A UK company ran a website offering merchandise carrying the famous Jack Daniel’s Tennessee whiskey brand. It was not, however, authorised by the whiskey maker, which challenged the website url. Ray Coyle reports on the perhaps surprising outcome.
Topic: Domain names
Who: WIPO Arbitration and Mediation Centre (the "Panel")
When: 20 November 2007
Where: World Intellectual Property Organisation
Law stated as at: 2 January 2008
Jack Daniel's Properties Inc. of California sought to prevent the use of the domain name "jackdanielsgifts.com" on the basis that, contrary to the Uniform Domain Name Dispute Resolution Policy (the "Policy"), the site breached the rights of Jack Daniels. The company that ran the web site ("the Company") sold, in the UK, branded merchandise bearing logos of Jack Daniels and also licensed merchandise of other drinks manufacturers such as Guinness and Jim Beam.
In order to succeed, Para 4(a) of the Policy required Jack Daniel's to demonstrate:
- the disputed domain name is identical or confusingly similar to a trademark or service mark in which the Complainant has rights; and
- the Respondent has no rights or legitimate interests in respect of the disputed domain name; and
- the disputed domain name has been registered and is being used in bad faith.
The Panel found no difficulty in deciding that the domain name was confusingly similar to Jack Daniels' trade mark and so went on to consider whether the Company had any rights or legitimate interests in respect of the disputed domain name.
Para 4(c) of the Policy sets out how a company can demonstrate that it has a legitimate interest in a domain name:
- before any notice to you of the dispute, your use of, or demonstrable preparations to use, the domain name or a name corresponding to the domain name in connection with a bona fide offering of goods or services; or
- you (as an individual, business, or other organization) have been commonly known by the domain name, even if you have acquired no trademark or service mark rights; or
- you are making a legitimate non-commercial or fair use of the domain name, without intent for commercial gain to misleadingly divert consumers or to tarnish the trade mark or service mark at issue.
The Company failed to convince the court that it was commonly known by the domain name and clearly could not claim non-commercial fair use, so it was left with the one remaining means of demonstrating its legitimate right to use the name under (i) above. It had to show that its use was "bona fide".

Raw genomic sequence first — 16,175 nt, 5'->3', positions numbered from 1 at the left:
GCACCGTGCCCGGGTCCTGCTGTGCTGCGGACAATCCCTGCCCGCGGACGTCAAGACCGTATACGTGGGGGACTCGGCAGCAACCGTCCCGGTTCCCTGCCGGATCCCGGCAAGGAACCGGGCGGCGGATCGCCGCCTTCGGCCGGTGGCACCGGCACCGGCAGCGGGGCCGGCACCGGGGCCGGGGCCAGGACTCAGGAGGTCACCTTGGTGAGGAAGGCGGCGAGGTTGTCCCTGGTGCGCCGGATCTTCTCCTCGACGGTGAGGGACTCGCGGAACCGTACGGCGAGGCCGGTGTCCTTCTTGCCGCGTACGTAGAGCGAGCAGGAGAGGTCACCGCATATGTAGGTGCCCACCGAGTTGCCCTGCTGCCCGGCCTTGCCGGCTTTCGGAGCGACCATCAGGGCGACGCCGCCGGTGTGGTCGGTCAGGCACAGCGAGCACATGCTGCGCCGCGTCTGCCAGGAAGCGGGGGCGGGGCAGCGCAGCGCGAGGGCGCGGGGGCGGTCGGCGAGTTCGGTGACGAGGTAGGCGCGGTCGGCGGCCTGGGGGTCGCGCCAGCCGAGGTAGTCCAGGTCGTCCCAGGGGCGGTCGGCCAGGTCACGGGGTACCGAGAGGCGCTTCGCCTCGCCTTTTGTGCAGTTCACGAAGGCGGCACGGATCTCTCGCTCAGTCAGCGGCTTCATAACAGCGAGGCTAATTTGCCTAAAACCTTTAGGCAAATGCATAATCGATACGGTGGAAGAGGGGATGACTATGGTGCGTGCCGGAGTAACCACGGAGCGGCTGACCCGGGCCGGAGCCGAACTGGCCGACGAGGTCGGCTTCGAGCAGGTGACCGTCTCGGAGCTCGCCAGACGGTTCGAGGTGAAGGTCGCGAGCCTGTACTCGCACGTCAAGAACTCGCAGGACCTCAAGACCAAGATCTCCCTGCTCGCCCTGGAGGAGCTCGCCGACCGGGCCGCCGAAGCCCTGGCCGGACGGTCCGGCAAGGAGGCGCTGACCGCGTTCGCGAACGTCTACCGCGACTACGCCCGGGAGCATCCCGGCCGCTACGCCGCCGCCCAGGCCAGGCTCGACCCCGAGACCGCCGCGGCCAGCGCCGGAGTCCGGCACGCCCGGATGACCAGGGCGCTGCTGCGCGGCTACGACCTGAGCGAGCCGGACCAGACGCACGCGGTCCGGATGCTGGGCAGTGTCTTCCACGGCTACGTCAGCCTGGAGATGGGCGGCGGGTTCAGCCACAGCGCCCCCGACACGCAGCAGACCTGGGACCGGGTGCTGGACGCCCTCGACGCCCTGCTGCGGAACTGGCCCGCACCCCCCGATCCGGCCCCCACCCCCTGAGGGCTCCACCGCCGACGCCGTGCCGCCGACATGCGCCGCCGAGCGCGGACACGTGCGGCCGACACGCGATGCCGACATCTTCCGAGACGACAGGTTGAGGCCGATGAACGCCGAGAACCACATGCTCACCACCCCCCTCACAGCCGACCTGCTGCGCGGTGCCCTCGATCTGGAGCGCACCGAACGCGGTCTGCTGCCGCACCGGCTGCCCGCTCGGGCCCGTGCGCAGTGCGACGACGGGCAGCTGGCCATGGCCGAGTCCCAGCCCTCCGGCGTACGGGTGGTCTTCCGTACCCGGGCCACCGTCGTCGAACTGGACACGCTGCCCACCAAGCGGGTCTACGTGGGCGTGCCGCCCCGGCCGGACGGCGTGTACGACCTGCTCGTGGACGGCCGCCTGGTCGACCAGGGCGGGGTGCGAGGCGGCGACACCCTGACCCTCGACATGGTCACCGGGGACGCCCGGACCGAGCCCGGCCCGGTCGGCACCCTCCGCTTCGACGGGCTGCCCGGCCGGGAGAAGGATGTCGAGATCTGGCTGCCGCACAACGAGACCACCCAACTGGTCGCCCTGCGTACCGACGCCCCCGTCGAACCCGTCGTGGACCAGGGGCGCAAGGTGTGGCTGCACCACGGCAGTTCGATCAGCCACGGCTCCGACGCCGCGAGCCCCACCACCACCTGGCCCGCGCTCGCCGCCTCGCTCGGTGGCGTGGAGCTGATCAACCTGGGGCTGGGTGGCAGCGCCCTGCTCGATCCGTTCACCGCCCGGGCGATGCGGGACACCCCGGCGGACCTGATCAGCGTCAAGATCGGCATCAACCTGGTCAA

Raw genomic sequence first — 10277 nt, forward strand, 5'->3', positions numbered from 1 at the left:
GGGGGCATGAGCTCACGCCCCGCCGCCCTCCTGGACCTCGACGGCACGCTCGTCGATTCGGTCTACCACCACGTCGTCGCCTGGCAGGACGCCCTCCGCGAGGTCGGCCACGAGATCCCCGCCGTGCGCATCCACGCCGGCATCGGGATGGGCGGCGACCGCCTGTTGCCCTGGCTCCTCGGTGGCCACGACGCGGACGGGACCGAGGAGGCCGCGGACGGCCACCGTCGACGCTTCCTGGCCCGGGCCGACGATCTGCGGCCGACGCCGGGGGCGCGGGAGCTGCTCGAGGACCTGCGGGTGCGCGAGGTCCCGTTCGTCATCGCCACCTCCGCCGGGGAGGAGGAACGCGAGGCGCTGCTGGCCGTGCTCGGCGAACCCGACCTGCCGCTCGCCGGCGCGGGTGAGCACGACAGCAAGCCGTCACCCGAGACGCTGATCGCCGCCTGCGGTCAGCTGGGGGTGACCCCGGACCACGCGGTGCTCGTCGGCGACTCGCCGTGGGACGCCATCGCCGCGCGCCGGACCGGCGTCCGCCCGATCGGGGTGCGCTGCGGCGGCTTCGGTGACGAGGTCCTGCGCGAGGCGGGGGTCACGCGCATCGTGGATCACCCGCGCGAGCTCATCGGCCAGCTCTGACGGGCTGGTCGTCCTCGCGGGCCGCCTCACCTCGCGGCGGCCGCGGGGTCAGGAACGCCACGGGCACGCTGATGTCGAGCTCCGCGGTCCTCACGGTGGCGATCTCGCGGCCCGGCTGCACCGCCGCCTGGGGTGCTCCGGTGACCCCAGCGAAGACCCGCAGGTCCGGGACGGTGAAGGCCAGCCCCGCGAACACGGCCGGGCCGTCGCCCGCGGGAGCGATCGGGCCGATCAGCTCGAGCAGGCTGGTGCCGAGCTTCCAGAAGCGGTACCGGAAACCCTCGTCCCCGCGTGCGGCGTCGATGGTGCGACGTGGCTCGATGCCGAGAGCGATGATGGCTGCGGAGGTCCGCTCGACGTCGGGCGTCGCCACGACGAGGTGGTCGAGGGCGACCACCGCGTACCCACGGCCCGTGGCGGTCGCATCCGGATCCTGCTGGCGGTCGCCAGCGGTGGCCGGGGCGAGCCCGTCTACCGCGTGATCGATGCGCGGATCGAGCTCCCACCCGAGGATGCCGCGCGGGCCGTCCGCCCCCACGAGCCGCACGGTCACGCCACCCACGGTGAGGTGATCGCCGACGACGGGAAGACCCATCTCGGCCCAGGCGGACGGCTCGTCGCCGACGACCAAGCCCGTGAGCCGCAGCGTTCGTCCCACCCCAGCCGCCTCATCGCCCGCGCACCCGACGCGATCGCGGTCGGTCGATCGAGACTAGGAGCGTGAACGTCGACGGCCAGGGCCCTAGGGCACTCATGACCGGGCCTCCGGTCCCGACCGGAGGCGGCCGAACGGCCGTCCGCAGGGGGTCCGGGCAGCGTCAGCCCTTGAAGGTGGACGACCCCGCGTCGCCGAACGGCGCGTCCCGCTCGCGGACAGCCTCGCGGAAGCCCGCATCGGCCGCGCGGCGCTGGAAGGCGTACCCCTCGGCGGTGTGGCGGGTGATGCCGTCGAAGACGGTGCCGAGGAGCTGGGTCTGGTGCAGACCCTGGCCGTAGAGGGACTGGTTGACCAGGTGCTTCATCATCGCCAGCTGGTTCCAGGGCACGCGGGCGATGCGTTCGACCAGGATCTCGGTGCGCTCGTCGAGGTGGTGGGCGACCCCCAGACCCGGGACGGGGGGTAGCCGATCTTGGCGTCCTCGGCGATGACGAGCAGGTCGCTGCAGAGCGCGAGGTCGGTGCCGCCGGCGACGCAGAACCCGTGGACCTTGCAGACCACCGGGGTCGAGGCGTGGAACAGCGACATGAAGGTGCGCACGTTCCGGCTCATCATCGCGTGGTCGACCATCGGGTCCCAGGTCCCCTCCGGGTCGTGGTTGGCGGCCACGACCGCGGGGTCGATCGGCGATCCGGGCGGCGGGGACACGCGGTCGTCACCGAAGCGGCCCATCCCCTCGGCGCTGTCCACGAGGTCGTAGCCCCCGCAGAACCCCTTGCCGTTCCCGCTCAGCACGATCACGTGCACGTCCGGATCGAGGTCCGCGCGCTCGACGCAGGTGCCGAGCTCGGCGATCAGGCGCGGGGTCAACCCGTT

The Policy is not particularly helpful in this regard but the Panel has developed its own four part test for "a bona fide offering of goods or services":
- The Respondent must actually be offering the goods or services at issue.
- The Respondent must use the site to sell only the trademarked goods; otherwise, it could be using the trademark to bait Internet users and then switch them to other goods.
- The site must accurately disclose the registrant's relationship with the trademark owner; it may not, for example, falsely suggest that it is the trademark owner, or that the website is the official site, if, in fact, it is only one of many sale agents.
- The Respondent must not try to corner the market in all domain names, thus depriving the trademark owner of reflecting its own mark in the domain name.
The Panel found that the Company "easily satisfied" elements one, three and four. However, element two was clearly going to be a cause for concern and, no doubt, the area where Jack Daniel's would have felt most confident about their case. The Company was using Jack Daniels' trade mark to attract users to the site and then offering them, for example, branded Jim Beam merchandise.
However, the four part test above is used to determine whether the use of the domain name breaches para. 4(c)(i) which, as underlined above, starts with the phrase "before any notice of the dispute". The Company was able to demonstrate that, up until it received correspondence from Jack Daniel's, it had only sold Jack Daniel's branded merchandise. They claimed that merchandise with third party trade marks, such as Jim Beam, was only introduced in order to differentiate the web site from the official Jack Daniel's site.
The panel therefore found that "before any notice of the dispute" the site was used for "a bona fide offering of goods or services".
On this basis, Jack Daniel's lost the case.
Why this matters:
This seems, on the face of it, to be a harsh decision. The current use of the web site is clearly in breach of the WIPO Policy. However, the Policy is clear on this. The operator of a web site only has to show bona fide use before any notice of the dispute. Once they receive notice, this provision no longer applies.
Brand owners should be careful to bear this legal quirk in mind before entering into any correspondence in respect of confusingly similar domain names. Unless there is clear evidence that the use of the site is not "bona fide" before correspondence is entered into, setting a dispute in motion could be severely counter productive as it will free up the business running the web site to no longer concern themselves with bona fide use.
Jack Daniel's are certainly in a worse position now than when they commenced correspondence. Where there had been a web site selling only Jack Daniels' branded merchandise which could have been prevented from cross selling to other branded goods, their trade mark is now being used to attract consumers to a site that sells their competitor's goods. Under the current WIPO Policy, it does not appear that there is anything that they can do about it.